Surely, somewhere in New York, Rachel Ehrenfeld is smiling.
Since 2005, Ehrenfeld has been fighting to protect her assets from the reach of a libel judgment entered against her in England. The judgment was obtained by Saudi Arabian financier Khalid Salim A. Bin Mahfouz, who sued Ehrenfeld for stating in her book, Funding Evil: How Terrorism Is Financed — and How to Stop It, that Mahfouz and his family financially supported al-Qaida and other Islamist terrorist groups.
Under the judgment, Ehrenfeld was ordered to pay £10,000 (then approximately $18,000) each to Mahfouz and his two sons and to publish an apology. The judgment also prohibited Ehrenfeld from republishing the statements in England and Wales.
Ehrenfeld refused to pay the judgment or issue an apology. Instead, through litigation in the U.S. and public relations, she mounted a frontal assault on the ability of libel plaintiffs to enforce foreign judgments against American authors, reporters and broadcasters. Ehrenfeld obtained her most significant victory in this fight on May 1, when New York enacted the Libel Terrorism Protection Act.
Libel terrorism, as it has come to be known, is the practice of libel plaintiffs’ pursuing their claims against American journalists in foreign courts that offer few, if any, of the protections for speech available in U.S. courts. These foreign courts appear to welcome this practice, even when the offending statements have little connection to their countries. In Ehrenfeld’s case, for example, only 23 copies of her book were purchased in England, and all of those purchases were made over the Internet.
Under the Libel Terrorism Protection Act, however, plaintiffs like Mahfouz have no incentive to bring foreign claims against defendants who live or maintain assets in New York. The act, which amended an existing statute prohibiting the enforcement of other foreign judgments in the state, provides that a foreign defamation judgment cannot be enforced in New York unless a New York court determines the defamation law applied by the foreign court afforded “at least as much protection for freedom of speech and press in that case as would be provided by both the United States and New York Constitutions.”
The act also addresses an issue that plagued Ehrenfeld in her effort to obtain an order from a U.S. court declaring that Mahfouz’s judgment against her was unenforceable in this country. When Ehrenfeld filed her action, Mahfouz moved to dismiss it on grounds that the U.S. courts did not have jurisdiction over him. After being referred the question by the 2nd U.S. Circuit Court of Appeals, the New York Court of Appeals agreed with Mahfouz and dismissed Ehrenfeld’s suit.
The act essentially reverses this ruling, establishing that New York courts have personal jurisdiction over “any person who obtains a judgment in a defamation proceeding outside the United States” against any person who resides in New York — or is amenable to jurisdiction in New York, has assets in New York or may have to take action in New York to comply with the judgment, provided the publication at issue was published in New York.
This new jurisdiction is limited to cases in which the libel defendant seeks an order declaring the judgment unenforceable. In an obvious gesture to Ehrenfeld, this jurisdiction expressly applies to people who obtained foreign libel judgments before the act was adopted.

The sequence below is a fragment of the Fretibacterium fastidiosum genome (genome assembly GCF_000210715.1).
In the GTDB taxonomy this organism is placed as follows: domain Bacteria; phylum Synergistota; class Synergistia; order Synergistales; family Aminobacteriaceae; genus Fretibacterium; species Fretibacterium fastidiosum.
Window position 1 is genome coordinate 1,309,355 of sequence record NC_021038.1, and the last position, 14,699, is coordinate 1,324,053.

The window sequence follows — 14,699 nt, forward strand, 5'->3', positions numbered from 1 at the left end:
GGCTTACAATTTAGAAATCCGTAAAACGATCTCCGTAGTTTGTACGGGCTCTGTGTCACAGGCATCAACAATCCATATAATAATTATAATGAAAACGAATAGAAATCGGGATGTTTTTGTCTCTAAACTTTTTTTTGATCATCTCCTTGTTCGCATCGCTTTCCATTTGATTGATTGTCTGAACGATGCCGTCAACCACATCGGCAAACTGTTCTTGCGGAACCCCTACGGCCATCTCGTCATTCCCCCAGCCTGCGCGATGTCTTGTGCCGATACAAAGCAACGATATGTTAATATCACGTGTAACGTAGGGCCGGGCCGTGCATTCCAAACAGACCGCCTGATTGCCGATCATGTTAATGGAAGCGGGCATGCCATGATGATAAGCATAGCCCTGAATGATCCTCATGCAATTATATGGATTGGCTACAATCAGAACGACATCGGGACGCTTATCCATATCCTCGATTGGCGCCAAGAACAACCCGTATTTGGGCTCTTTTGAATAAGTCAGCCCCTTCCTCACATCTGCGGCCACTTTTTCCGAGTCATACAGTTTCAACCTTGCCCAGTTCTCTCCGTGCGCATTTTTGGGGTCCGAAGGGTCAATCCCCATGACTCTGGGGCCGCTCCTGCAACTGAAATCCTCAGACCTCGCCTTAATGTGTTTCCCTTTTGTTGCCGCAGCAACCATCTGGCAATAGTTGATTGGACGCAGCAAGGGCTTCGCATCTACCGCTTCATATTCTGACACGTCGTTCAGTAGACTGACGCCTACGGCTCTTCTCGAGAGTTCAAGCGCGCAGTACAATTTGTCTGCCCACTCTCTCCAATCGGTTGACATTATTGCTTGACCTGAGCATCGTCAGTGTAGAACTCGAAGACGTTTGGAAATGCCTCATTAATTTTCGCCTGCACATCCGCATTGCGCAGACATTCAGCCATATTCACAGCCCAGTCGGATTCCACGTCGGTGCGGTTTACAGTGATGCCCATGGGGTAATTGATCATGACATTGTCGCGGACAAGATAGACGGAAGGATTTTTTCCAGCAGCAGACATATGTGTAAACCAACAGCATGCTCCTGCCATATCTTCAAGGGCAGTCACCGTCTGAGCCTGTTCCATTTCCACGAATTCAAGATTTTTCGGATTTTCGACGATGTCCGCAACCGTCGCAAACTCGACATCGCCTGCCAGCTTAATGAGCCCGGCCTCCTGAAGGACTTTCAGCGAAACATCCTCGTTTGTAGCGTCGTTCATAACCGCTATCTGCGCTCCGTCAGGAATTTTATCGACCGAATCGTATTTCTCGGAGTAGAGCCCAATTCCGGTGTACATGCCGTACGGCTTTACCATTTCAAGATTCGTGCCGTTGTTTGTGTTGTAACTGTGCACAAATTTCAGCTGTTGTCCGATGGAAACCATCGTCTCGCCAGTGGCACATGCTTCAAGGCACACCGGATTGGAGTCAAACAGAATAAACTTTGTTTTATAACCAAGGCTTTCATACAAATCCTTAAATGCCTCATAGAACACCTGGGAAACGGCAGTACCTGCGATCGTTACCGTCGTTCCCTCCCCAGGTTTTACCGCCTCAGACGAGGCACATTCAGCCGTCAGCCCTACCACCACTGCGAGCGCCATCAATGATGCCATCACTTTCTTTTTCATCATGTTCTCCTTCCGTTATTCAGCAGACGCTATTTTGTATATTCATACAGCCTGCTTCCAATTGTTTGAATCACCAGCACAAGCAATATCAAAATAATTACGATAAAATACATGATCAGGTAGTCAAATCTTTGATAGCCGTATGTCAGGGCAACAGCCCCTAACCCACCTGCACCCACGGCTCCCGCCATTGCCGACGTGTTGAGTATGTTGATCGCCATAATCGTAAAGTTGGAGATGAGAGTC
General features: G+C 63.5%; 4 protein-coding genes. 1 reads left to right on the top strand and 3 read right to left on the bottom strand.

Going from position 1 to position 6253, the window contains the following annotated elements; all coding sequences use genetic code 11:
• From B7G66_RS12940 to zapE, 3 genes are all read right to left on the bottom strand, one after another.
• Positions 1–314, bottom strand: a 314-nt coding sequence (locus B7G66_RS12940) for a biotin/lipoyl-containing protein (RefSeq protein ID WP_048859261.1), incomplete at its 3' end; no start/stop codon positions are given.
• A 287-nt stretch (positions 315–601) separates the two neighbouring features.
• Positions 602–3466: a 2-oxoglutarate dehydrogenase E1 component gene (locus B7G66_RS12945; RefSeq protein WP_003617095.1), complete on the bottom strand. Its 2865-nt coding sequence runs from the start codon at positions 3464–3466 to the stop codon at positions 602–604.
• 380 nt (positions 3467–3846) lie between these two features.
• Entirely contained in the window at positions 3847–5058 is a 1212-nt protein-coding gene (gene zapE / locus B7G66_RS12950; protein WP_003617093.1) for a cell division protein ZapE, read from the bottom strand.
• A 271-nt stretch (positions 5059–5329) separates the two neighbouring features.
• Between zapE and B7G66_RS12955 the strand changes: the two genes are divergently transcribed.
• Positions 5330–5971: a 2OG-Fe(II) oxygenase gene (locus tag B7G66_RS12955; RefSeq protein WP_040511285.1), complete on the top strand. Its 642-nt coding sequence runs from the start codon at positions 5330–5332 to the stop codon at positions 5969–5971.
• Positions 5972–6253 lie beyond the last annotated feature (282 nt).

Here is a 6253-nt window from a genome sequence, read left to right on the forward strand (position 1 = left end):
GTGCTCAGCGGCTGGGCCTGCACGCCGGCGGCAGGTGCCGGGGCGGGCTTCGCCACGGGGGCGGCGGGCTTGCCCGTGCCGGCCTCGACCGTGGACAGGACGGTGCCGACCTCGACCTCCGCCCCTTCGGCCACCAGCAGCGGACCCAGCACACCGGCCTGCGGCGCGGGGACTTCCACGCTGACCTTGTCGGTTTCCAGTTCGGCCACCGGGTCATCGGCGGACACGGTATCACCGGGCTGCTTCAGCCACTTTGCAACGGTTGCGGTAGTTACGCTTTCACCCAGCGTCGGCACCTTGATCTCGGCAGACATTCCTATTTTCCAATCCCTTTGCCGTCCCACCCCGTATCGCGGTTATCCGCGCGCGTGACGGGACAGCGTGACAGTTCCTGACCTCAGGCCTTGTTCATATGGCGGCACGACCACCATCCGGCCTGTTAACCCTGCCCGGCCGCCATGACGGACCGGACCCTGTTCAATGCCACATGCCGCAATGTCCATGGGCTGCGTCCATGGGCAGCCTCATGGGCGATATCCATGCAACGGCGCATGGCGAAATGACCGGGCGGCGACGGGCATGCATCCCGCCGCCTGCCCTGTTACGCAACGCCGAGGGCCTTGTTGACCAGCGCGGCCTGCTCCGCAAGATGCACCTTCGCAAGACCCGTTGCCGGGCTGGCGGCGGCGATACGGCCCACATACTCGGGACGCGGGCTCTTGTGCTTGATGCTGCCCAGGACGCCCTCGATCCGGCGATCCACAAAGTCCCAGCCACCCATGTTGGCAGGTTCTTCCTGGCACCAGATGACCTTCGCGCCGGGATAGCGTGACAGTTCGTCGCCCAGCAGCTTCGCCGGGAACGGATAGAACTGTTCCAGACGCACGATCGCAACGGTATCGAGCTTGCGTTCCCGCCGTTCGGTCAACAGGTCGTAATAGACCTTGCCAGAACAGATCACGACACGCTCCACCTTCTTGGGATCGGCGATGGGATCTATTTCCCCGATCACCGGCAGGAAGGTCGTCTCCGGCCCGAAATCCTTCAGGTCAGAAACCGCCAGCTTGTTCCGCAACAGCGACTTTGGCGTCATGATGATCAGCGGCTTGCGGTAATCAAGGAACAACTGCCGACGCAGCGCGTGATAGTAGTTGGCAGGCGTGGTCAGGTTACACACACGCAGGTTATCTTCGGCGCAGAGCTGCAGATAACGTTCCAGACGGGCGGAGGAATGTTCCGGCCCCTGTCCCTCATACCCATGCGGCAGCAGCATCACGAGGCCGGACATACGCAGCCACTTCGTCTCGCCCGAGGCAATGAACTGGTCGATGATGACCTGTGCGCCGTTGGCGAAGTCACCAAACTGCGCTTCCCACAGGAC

Not surprisingly, the act was applauded in New York. State Assemblyman Rory Lancman, for example, said: “Today we act to protect our journalists and authors who fearlessly expose terrorism’s enablers from trumped up libel charges in courts in overseas jurisdictions which don’t share our commitment to freedom of the press, and in doing so we also protect all New Yorkers against the scourge of terrorism. Today we reaffirm New York’s place as the free speech capital of the world.”
Manhattan District Attorney Robert Morgenthau agreed. “Terrorism and terrorist financing are matters of vital interest to all New Yorkers, in no small part because New York City remains a target of significance for international terrorists,” he said. “New York authors must have the freedom to investigate, write and publish on terrorism and other matters of public importance, subject only to limitations that are consistent with the U.S. Constitution. This legislation will help to ensure such freedom.”
In signing the act, however, New York Gov. David Paterson recognized a federal response to libel terrorism would be more meaningful than a state-by-state approach.
“Although New York State has now done all it can to protect our authors while they live in New York, they remain vulnerable if they move to other states, or if they have assets in other states,” Paterson said. “We really need Congress and the President to work together and enact federal legislation that will protect authors throughout the country against the threat of foreign libel judgments.”
Paterson undoubtedly was referring to the Free Speech Protection Act of 2008 (H.R. 5814), which Rep. Peter King, R-N.Y., introduced on April 16. The Free Speech Protection Act, which was referred to the House Judiciary Committee, offers protections similar to those in the Libel Terrorism Protection Act.
Additionally, however, the proposed federal law would permit a defendant in a foreign libel action to recover damages from the plaintiff, including the amount of the foreign judgment, the defendant’s legal fees and costs and lost income attributable to the foreign action. If the defendant proved the plaintiff brought the action as part of “a scheme to suppress First Amendment rights,” those damages could be tripled.
Whether federal legislation is adopted and, if so, whether it will provide Ehrenfeld an opportunity to recover damages from Mahfouz remain to be seen. In the meantime, however, Ehrenfeld should take pride in the role she played in creating this country’s first haven against foreign libel judgments.